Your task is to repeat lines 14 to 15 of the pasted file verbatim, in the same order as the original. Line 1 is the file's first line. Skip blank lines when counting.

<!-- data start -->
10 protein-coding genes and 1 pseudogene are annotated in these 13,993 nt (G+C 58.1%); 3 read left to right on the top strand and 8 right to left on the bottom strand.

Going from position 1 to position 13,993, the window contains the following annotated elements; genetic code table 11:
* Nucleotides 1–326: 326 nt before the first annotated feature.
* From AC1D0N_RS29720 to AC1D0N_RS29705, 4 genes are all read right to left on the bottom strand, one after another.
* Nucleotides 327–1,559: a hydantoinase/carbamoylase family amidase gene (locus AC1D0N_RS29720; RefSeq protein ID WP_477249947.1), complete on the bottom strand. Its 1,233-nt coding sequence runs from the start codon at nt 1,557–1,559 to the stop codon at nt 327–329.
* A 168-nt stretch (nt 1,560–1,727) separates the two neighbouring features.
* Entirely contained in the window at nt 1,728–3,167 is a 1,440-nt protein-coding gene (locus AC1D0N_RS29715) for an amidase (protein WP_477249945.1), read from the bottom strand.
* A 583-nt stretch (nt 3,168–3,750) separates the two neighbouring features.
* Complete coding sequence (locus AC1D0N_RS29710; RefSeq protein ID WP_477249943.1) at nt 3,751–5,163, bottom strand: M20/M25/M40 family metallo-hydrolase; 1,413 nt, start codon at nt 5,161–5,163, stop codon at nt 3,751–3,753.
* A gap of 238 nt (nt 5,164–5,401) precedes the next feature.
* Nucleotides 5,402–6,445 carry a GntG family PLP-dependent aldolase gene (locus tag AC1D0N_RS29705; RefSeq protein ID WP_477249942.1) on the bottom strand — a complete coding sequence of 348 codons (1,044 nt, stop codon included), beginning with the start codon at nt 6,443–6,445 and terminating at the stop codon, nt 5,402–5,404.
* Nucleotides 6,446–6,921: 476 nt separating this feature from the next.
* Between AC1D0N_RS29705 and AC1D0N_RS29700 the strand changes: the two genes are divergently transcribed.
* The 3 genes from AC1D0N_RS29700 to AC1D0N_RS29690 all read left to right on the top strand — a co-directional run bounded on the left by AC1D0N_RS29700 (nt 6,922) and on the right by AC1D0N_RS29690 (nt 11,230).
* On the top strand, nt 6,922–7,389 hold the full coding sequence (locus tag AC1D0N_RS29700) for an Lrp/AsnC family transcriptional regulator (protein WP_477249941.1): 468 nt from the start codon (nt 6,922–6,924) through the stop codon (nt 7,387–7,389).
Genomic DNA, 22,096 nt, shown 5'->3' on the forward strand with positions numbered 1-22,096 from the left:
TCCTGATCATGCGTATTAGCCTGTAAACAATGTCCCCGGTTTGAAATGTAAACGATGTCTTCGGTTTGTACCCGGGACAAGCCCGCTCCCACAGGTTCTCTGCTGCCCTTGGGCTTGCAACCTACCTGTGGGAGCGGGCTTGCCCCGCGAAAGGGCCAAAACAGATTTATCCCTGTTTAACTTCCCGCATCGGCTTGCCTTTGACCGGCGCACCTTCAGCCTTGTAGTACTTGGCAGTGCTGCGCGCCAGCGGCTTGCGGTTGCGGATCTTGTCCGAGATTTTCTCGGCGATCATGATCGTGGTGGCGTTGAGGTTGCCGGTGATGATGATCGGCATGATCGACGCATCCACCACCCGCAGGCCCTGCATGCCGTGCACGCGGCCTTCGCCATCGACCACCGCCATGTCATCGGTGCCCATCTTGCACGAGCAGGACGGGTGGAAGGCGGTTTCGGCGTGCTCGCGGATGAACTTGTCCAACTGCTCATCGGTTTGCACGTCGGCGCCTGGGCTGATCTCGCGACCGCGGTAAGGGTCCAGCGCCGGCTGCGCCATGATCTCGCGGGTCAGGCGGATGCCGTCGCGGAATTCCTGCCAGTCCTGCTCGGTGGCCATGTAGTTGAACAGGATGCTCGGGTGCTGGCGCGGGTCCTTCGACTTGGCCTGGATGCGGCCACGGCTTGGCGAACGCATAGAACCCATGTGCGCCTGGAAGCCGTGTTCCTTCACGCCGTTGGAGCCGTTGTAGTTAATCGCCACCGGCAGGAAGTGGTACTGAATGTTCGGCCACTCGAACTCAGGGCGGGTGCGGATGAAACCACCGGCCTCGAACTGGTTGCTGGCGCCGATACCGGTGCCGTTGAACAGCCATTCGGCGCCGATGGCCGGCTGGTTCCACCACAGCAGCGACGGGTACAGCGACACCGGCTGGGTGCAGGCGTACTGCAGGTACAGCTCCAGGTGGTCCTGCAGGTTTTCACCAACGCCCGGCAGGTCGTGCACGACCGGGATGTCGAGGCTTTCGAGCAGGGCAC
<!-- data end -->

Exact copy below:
* The 3 genes from AC1D0N_RS29700 to AC1D0N_RS29690 all read left to right on the top strand — a co-directional run bounded on the left by AC1D0N_RS29700 (nt 6,922) and on the right by AC1D0N_RS29690 (nt 11,230).
* On the top strand, nt 6,922–7,389 hold the full coding sequence (locus tag AC1D0N_RS29700) for an Lrp/AsnC family transcriptional regulator (protein WP_477249941.1): 468 nt from the start codon (nt 6,922–6,924) through the stop codon (nt 7,387–7,389).